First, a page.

For the Record

23 outstanding SMU professors honored at 2017 HOPE Awards banquet

 

SMU’s Department of Residence Life and Student Housing honored 23 outstanding professors at the 2017 HOPE Awards Banquet Tuesday, Feb. 7.

Mark Chancey, professor of religious studies Dedman College of Humanities and Sciences, was honored as 2017 Professor of the Year.

HOPE (Honoring Our Professors’ Excellence) Award recipients are named through student staff member nominations as professors who “have made a significant impact to our academic education both inside and outside of the classroom.”

The complete list of 2017 HOPE Award honorees:

Cox School of Business

  • Jay Carson, Management and Organizations
  • Liliana Hickman-Riggs, Accounting
  • Sal Mistry, Management and Organizations
  • Mukunthan Santhanakrishnan, Finance
  • Greg Sommers, Accounting
  • Tilan Tang, Finance

Dedman College of Humanities and Sciences

  • Stephanie Amsel, English
  • Mark Chancey, Religious Studies (HOPE Professor of the Year)
  • Rita Economos, Earth Sciences
  • Liljana Elverskog, World Languages and Literatures (Arabic)
  • Serge Frolov, Religious Studies
  • Luigi Manzetti, Political Science
  • Alberto Pastor, World Languages and Literatures (Spanish)
  • Elizabeth Wheaton, Economics
  • Brian Zoltowski, Chemistry

Lyle School of Engineering

  • Elena Borzova, Mechanical Engineering,
  • Joseph Camp, Electrical Engineering
  • Rachel Goodman, Engineering Management, Information and Systems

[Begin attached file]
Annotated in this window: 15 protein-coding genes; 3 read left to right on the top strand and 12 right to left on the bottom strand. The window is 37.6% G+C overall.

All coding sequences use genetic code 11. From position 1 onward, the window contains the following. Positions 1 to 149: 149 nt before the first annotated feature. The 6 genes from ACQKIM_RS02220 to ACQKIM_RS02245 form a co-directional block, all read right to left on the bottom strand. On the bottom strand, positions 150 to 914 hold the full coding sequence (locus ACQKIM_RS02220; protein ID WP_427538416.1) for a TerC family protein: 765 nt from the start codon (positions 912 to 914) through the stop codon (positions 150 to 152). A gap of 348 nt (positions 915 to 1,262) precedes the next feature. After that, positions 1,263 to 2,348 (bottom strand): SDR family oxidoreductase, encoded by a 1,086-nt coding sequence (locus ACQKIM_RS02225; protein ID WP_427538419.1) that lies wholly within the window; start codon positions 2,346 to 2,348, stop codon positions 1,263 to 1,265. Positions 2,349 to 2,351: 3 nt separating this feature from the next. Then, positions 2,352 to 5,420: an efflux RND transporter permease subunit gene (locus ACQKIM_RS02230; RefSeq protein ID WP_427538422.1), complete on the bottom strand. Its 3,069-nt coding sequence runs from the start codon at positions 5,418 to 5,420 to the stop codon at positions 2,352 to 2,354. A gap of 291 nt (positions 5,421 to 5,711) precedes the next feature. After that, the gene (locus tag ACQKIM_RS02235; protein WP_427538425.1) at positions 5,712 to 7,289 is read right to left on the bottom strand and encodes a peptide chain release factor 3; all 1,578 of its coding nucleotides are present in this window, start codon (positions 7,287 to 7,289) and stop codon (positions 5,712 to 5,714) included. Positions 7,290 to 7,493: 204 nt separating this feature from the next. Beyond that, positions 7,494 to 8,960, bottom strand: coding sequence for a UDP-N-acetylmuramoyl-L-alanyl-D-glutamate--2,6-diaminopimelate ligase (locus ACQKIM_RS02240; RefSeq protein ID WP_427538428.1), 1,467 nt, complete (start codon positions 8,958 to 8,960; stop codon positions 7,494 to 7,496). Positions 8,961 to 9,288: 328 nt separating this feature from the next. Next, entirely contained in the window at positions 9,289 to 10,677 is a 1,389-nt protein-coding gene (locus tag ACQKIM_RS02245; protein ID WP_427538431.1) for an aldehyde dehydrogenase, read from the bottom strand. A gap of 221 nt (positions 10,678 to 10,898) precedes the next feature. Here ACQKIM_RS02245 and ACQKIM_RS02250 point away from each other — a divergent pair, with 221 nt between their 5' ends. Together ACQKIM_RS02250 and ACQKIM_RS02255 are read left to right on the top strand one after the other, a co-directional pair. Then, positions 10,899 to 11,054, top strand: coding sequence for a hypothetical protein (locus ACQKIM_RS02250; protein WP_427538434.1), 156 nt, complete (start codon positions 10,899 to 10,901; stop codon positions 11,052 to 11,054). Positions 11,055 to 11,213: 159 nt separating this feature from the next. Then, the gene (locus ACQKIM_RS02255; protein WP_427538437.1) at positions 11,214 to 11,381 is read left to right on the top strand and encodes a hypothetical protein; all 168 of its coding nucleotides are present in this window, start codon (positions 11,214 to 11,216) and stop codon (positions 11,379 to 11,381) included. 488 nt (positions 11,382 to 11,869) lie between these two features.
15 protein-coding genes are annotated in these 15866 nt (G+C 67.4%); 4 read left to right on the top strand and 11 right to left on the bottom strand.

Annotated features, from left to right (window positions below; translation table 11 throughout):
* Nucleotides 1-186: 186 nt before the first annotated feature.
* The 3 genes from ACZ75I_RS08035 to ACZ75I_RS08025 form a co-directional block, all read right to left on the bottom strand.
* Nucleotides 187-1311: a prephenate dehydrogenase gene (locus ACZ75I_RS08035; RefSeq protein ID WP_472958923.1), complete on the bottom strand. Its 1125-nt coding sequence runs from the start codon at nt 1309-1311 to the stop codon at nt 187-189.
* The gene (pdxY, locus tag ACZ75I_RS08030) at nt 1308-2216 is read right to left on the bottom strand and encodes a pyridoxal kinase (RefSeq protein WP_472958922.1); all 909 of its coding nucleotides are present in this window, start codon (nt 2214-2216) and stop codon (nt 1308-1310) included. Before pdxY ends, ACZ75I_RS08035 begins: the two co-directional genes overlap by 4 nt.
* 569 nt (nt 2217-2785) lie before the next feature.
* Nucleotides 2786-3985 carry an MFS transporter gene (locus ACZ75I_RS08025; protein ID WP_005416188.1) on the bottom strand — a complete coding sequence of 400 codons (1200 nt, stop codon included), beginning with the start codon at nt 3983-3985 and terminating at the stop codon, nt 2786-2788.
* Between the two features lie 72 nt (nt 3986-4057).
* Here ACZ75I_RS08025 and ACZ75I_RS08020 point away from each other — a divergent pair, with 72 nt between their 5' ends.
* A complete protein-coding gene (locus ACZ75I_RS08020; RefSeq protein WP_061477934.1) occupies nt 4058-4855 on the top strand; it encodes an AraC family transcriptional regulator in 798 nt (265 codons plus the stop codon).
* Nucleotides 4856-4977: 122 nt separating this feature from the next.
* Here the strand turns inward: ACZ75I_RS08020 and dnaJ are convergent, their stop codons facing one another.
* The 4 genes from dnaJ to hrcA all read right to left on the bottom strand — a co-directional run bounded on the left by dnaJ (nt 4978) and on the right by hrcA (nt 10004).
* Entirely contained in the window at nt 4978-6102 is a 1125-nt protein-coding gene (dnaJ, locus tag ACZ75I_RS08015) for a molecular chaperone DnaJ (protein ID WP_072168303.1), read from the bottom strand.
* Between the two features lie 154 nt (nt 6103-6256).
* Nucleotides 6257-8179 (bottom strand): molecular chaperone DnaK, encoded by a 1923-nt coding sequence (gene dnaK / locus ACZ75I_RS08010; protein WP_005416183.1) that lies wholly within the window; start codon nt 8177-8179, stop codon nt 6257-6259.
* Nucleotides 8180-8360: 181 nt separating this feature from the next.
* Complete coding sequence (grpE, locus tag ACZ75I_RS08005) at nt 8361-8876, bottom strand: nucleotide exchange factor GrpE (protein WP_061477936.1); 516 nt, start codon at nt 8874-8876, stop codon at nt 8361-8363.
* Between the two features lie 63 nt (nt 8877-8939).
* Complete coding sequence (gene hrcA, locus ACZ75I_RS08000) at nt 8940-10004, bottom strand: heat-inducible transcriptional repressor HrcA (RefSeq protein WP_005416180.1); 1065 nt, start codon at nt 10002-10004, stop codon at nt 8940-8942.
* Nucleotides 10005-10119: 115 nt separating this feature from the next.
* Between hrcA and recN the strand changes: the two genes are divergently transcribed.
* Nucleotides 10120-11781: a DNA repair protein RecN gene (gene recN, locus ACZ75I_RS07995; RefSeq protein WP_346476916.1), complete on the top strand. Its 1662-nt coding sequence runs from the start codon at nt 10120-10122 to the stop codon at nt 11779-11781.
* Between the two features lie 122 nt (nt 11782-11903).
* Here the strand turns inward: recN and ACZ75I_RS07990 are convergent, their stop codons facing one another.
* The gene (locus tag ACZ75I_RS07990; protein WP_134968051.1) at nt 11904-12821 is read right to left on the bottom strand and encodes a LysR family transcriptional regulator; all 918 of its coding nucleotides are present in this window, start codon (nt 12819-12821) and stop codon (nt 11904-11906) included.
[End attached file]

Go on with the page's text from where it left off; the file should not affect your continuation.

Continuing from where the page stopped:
Meadows School of the Arts

  • Brandi Coleman, Dance
  • Lee Gleiser, Meadows Marketing and Communications
  • Will Power, Theatre
  • Jared Schroeder, Journalism

Dedman School of Law

  • Martin Camp, Graduate and International Programs

> Read more from The Daily Campus

February 14, 2017|For the Record, News|

Research: New SMU study connects running motion to ground force

SMU researchers have developed a concise new explanation for the basic mechanics involved in human running. Their research has immediate application for running performance, injury prevention, rehab and the individualized design of running shoes, orthotics and prostheses.

The work integrates classic physics and human anatomy to link the motion of individual runners to their patterns of force application on the ground – during jogging, sprinting and at all speeds in between.

The approach could enable the use of individualized gait patterns to optimize the design of shoes, orthoses and prostheses according to biomechanics experts Kenneth Clark, Laurence Ryan and Peter Weyand, who authored the new study.

The ground force-time patterns determine the body’s motion coming out of each step and therefore directly determine running performance. The impact portion of the pattern is also believed to be a critical factor for running injuries.

“The human body is mechanically complex, but our new study indicates that the pattern of force on the ground can be accurately understood from the motion of just two body parts,” said Clark, first author on the study and currently an assistant professor in the Department of Kinesiology at West Chester University in West Chester, Pennsylvania.

“The foot and the lower leg stop abruptly upon impact, and the rest of the body above the knee moves in a characteristic way,” Clark said. “This new simplified approach makes it possible to predict the entire pattern of force on the ground — from impact to toe-off — with very basic motion data.”

> Read the full story at the SMU Research blog